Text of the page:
SAFETY FIRST

After Nearly a Dozen Major Accidents in Past Year, Marines Take Drastic Action

With 11 major accidents in the fiscal year that ends in September, the U.S. Marine Corps has told all of its flying squadrons to halt operations for a 24-hour period

In the aftermath of back-to-back fatal air crashes, the U.S. Marine Corps has told all of its flying squadrons to halt operations for a 24-hour period. But military and elected officials stressed that it will take more than a day to fix the Marines' deep training and maintenance problems.

Gen. Robert Neller, the Marine Corps' commandant, ordered the safety stand-down on Aug. 11 in order "to focus on the fundamentals of safe flight operations," according to an official release.

The stand-down affects around a thousand aircraft at bases all over the world, including some involved in air strikes on the Taliban and Islamic State. Each squadron can choose which day to pause its flights, as long as it's in the next two weeks. "No operational commitments will be impacted," the release stressed.

Lately, Marine flights have been anything but safe. On Aug. 5, one of the Corps' V-22 tiltrotor crashed off the coast of Australia, killing three people. In early July a Marine KC-130 aerial tanker plummeted to the ground in Mississippi, claiming the lives of all 16 passengers and crew.

Both mishaps are under investigation.

Marine aircraft have been involved in 11 major accidents in the fiscal year that ends in September. That's two more than in the 2016 fiscal year. Twenty-one Marines have died in air crashes in 2017. Just eight died the previous year. Marine aviation is in a "state of crisis," Sen. John McCain, an Arizona Republican and chair of the Senate Armed Services Committee, warned in a January report.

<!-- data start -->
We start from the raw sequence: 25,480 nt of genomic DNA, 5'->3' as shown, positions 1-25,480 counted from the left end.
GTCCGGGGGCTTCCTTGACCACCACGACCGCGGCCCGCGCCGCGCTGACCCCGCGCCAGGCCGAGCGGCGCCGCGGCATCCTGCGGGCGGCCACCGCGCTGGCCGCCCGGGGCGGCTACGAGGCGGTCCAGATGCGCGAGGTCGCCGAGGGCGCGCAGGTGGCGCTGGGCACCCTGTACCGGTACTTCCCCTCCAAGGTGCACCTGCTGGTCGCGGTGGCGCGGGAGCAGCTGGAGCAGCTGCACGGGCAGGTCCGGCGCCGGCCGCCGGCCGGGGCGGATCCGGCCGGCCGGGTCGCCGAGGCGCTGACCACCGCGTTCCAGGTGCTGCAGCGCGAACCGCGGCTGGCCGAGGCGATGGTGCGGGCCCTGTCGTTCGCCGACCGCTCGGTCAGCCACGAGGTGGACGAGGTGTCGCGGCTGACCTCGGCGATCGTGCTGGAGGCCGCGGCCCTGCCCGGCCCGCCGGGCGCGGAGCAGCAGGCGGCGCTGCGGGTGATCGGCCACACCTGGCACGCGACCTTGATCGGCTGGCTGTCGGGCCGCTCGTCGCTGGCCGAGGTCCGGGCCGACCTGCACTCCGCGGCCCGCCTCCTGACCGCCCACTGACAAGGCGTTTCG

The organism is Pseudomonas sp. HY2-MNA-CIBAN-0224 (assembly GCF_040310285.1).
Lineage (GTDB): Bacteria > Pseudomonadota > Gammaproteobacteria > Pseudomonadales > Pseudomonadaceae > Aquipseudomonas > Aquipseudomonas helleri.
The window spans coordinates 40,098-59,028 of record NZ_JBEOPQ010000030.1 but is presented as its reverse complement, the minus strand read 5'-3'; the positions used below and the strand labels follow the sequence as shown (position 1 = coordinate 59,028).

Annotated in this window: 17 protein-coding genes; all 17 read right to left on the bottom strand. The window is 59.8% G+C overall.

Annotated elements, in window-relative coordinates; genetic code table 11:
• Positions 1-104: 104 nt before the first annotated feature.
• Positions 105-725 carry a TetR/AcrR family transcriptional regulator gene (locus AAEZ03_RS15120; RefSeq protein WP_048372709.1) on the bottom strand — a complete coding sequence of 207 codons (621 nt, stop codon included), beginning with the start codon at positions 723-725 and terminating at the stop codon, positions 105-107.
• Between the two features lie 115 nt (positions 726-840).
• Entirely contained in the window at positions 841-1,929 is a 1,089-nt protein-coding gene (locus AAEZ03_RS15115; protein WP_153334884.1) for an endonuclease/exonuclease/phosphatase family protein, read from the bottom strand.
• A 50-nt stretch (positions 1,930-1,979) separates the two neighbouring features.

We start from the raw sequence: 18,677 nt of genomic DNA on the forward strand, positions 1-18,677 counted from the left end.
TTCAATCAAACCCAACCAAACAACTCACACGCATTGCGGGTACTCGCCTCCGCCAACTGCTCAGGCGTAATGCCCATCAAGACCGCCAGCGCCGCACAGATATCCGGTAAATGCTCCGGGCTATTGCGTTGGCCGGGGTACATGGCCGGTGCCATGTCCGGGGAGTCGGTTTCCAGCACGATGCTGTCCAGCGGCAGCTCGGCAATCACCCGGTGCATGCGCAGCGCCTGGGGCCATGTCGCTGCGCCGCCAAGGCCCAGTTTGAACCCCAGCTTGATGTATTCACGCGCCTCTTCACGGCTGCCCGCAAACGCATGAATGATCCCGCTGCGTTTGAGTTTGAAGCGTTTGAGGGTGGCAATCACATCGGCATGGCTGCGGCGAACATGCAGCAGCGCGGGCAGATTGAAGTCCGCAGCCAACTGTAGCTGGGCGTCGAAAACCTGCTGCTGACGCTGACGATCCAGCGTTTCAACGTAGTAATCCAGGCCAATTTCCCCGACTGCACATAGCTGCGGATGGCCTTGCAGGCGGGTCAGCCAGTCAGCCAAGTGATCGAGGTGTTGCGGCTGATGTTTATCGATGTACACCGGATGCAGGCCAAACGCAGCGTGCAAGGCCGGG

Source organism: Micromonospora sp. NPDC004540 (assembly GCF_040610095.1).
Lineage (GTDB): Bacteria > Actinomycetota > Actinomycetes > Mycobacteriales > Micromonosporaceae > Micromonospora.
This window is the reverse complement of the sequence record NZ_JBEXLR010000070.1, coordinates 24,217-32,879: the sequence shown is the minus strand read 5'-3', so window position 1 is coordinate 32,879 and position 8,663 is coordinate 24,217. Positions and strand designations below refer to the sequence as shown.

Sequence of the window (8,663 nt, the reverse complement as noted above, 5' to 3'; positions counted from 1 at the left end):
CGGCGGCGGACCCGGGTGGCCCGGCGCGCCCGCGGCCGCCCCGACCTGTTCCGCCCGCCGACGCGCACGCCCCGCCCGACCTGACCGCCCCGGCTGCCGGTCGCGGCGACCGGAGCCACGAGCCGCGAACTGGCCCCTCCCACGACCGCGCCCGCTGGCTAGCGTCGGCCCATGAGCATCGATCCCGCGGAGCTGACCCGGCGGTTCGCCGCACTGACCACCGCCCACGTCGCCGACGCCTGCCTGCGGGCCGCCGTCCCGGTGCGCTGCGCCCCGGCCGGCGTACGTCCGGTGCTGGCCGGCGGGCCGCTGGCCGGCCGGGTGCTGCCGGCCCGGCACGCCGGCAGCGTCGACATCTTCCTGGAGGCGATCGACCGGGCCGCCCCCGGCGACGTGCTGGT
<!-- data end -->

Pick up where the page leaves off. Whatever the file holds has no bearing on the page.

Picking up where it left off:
The Marines agree. "Current readiness, at the squadrons and for Marine aviation as a whole, is below the level required," Lt. Gen. Jon Davis, then the Corps' top aviation officer, wrote in the 2017 edition of the Marines' annual aviation summary, published in March. 

"Approximately 80 percent of our aviation units lack the minimum number of ready basic aircraft for training, and we are significantly short ready aircraft for wartime requirements," Gen. Glenn Walters, one of the Marines' assistant commandants, told the House Armed Services Committee in February.

In a sign of desperation, in 2016 the Marines began pulling old F/A-18 fighter jets from storage at a facility in the Arizona desert and refurbishing them in order to boost the frontline fighter force. The plan was to deliver nine refurbished F/A-18s in 2016, seven in 2017 and the final seven in 2018. But government workers rushed to complete the last seven jets and delivered them back to the Marines in July, a year early.

McCain blamed the crisis on the mandatory "sequestration" budget caps that have sliced billions of dollars from planned maintenance and training accounts since 2011. "The Marine Corps is in the process of modernizing nearly its entire fleet of aircraft, but those new aircraft have not shown up yet," McCain explained in his report.

"In the meantime, many Marine Corps aircraft have been pushed well beyond their service life," the senator continued. "As a result, the majority of Marine aircraft now sit in depots awaiting maintenance. So many aircraft are unusable that pilots are unable to meet training requirements."

To begin repairing the damage, McCain proposed repealing the sequestration law and boosting defense spending by tens of billions of dollars per year over recent levels. The Marine Corps is assuming that Congress will end sequestration -- or at least waive the law's budgetary caps for a few years. It's unclear whether pro-defense lawmakers can amass the votes to end or alter sequestration.

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But even if they succeed in doing so and the Marines get more cash for aircraft maintenance and flight training, the Marines' aviation plan anticipates a return to full readiness no earlier than 2020. There will almost certainly be more crashes. And possibly more stand-downs. "Much work needs to be done," Walters said.